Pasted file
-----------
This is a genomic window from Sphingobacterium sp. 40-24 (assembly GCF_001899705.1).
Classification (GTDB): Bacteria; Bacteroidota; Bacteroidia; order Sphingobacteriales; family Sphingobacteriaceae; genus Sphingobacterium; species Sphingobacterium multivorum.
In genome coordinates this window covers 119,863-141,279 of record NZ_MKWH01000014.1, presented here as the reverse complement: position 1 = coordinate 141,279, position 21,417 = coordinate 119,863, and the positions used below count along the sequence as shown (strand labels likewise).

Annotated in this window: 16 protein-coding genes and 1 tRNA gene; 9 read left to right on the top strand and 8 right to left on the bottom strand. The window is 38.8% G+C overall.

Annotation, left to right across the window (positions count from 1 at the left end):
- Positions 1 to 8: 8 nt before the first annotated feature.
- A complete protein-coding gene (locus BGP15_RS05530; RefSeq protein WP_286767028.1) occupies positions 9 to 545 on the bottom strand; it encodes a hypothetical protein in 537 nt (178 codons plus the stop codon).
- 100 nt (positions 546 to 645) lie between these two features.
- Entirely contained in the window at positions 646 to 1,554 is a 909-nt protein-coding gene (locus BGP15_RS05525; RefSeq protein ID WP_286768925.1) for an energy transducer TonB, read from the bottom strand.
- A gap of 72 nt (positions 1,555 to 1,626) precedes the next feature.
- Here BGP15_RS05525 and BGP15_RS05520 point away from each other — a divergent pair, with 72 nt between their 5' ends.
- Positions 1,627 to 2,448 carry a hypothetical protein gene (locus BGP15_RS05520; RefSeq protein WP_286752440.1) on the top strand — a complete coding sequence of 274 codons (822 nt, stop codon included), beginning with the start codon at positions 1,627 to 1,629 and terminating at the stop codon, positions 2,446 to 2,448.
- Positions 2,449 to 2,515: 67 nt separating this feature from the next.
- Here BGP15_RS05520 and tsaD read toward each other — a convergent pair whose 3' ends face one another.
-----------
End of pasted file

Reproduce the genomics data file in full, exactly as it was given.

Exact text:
This is a genomic window from Sphingobacterium sp. 40-24 (assembly GCF_001899705.1).
Classification (GTDB): Bacteria; Bacteroidota; Bacteroidia; order Sphingobacteriales; family Sphingobacteriaceae; genus Sphingobacterium; species Sphingobacterium multivorum.
In genome coordinates this window covers 119,863-141,279 of record NZ_MKWH01000014.1, presented here as the reverse complement: position 1 = coordinate 141,279, position 21,417 = coordinate 119,863, and the positions used below count along the sequence as shown (strand labels likewise).

Annotated in this window: 16 protein-coding genes and 1 tRNA gene; 9 read left to right on the top strand and 8 right to left on the bottom strand. The window is 38.8% G+C overall.

Annotation, left to right across the window (positions count from 1 at the left end):
- Positions 1 to 8: 8 nt before the first annotated feature.
- A complete protein-coding gene (locus BGP15_RS05530; RefSeq protein WP_286767028.1) occupies positions 9 to 545 on the bottom strand; it encodes a hypothetical protein in 537 nt (178 codons plus the stop codon).
- 100 nt (positions 546 to 645) lie between these two features.
- Entirely contained in the window at positions 646 to 1,554 is a 909-nt protein-coding gene (locus BGP15_RS05525; RefSeq protein ID WP_286768925.1) for an energy transducer TonB, read from the bottom strand.
- A gap of 72 nt (positions 1,555 to 1,626) precedes the next feature.
- Here BGP15_RS05525 and BGP15_RS05520 point away from each other — a divergent pair, with 72 nt between their 5' ends.
- Positions 1,627 to 2,448 carry a hypothetical protein gene (locus BGP15_RS05520; RefSeq protein WP_286752440.1) on the top strand — a complete coding sequence of 274 codons (822 nt, stop codon included), beginning with the start codon at positions 1,627 to 1,629 and terminating at the stop codon, positions 2,446 to 2,448.
- Positions 2,449 to 2,515: 67 nt separating this feature from the next.
- Here BGP15_RS05520 and tsaD read toward each other — a convergent pair whose 3' ends face one another.